One of those individuals is Brad Gallop, who helped arrange this past Saturday’s clinic on behalf of the Grand Rapids lacrosse program. When Gallop learned that several Swarm players were going to be in the area to visit SAM 101.5 FM in Aitkin – the radio station that broadcasts Swarm home games in the Brainerd Lakes area – he made every effort to set up a unique opportunity for his program. After a few phone calls, the parties arranged a special meeting in Grand Rapids to have Benesch and Tao stop by for a clinic.

“We’ve been excited for the season to start for quite some time, and then to have it kick off with something like this is just awesome,” Gallop said on having the Swarm visit town.

Gallop, who serves as the head coach of the boys varsity team and wears many different hats in the program, helped jump-start what has become of the Grand Rapids program four years ago. It all started when he decided to host a lacrosse clinic at that time to gauge interest in the sport around town. His inspiration came after he re-discovered his lacrosse sticks that he had played with as a student at the University of North Dakota during the mid '80s.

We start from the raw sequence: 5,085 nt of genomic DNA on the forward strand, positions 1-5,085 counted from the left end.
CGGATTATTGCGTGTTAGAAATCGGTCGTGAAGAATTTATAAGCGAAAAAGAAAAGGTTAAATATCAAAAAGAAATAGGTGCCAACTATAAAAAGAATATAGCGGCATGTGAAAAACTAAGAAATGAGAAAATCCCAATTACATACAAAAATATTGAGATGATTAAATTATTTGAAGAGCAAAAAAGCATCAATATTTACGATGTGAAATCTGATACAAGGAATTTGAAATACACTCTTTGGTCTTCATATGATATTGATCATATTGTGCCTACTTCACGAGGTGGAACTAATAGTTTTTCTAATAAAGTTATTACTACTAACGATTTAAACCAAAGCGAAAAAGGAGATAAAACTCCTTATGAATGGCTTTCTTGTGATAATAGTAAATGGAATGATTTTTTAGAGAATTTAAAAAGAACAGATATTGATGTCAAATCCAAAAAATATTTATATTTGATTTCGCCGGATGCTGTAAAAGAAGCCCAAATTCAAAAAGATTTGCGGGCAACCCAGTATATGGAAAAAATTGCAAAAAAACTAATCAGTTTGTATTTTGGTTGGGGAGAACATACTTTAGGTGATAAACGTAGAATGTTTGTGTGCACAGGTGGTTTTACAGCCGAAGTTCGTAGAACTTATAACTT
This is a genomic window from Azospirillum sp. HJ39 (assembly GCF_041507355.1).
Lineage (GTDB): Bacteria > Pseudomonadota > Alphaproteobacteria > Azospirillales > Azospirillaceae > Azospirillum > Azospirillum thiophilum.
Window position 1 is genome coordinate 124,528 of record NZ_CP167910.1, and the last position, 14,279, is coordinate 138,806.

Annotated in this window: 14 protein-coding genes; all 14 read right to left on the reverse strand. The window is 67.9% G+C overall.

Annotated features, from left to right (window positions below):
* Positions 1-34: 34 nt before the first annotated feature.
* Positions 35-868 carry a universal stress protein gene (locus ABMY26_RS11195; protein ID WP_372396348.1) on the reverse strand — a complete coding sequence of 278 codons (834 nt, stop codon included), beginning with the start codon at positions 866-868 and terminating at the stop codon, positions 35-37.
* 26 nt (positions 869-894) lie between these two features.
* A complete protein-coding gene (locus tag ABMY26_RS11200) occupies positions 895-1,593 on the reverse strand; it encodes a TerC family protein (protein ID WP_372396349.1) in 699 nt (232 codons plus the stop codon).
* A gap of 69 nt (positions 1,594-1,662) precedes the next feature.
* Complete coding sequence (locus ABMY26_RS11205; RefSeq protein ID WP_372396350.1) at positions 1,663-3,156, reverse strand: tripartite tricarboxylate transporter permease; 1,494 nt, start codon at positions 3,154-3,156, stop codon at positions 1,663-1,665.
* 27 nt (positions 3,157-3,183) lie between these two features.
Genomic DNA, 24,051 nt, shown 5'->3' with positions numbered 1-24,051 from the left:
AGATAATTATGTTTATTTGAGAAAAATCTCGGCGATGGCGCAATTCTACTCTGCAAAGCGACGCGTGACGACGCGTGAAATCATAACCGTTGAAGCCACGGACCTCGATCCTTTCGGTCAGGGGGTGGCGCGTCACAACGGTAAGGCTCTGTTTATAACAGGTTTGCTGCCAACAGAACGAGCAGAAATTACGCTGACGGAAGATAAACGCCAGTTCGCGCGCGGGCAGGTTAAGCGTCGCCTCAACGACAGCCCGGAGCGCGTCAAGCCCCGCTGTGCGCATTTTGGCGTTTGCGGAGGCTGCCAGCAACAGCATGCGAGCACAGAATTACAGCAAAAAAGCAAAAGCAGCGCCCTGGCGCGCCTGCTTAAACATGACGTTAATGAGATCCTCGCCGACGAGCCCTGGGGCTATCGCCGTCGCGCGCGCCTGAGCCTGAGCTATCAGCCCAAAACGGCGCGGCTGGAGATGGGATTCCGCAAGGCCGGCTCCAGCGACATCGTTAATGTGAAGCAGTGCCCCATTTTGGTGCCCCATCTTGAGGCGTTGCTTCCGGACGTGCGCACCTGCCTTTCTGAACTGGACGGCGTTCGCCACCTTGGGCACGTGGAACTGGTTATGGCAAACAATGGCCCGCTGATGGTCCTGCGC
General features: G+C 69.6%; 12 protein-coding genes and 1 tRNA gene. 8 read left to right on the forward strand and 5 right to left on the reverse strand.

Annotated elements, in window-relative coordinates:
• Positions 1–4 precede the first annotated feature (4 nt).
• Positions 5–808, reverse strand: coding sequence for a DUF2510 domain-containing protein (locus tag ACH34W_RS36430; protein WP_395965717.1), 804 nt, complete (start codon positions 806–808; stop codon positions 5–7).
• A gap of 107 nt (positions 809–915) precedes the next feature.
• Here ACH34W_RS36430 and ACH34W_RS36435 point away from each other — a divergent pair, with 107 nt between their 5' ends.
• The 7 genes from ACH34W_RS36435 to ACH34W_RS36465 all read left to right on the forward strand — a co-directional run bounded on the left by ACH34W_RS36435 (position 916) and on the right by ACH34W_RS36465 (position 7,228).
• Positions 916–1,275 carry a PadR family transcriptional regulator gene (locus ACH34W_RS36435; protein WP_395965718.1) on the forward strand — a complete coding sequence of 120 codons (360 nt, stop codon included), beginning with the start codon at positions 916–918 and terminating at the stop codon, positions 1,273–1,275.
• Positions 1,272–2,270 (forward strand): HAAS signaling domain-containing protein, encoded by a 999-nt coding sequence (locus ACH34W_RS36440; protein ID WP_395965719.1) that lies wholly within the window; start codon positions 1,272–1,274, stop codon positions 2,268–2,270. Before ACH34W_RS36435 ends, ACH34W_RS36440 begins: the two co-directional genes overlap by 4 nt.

“I didn’t touch a stick for 20 years, saw it on TV – a college game – pulled the sticks out and I’ve got twins – a boy and a girl – and at the time they were in 7th grade and I said, ‘What do you think about this game?’ They thought it was awesome.”

With his kids fascinated by their newly discovered sport, Gallop decided to send out an invitation at the local arena to attend an “intro to lacrosse clinic.”

“I had 100-some people show up just to see what it was about,” he explained.

But because springtime was winding down and the school’s registration process had already passed, the sport really didn’t take off until the following year. When it did launch, the Grand Rapids program started with just 15 kids. Today, that number has grown considerably to over 100 boys and girls, Gallop says.

“For the kids it’s a no brainer,” he explained. “We get the sticks in their hands, they’re sold.”

Last year, the Grand Rapids boys varsity team featured its first graduating class, and this year Gallop said he expects to have 50 kids competing for varsity and junior varsity spots in just its third year of competitive ball. Gallop also helped launched a 4th/5th/6th grade team this year in an effort to help get kids playing at a younger age.

“We’ve got kids competing, kids invested in it, and so this will be a breakout year for us that way,” Gallop added.

On the girls’ side, the sport has grown just as fast. Around 20 girls attended the clinic, which included a handful of girls who were inspired to pick up a stick for the first time after receiving word of the event.

“All of those girls were playing amongst the boys, wanting to learn, which was great to see,” Benesch said.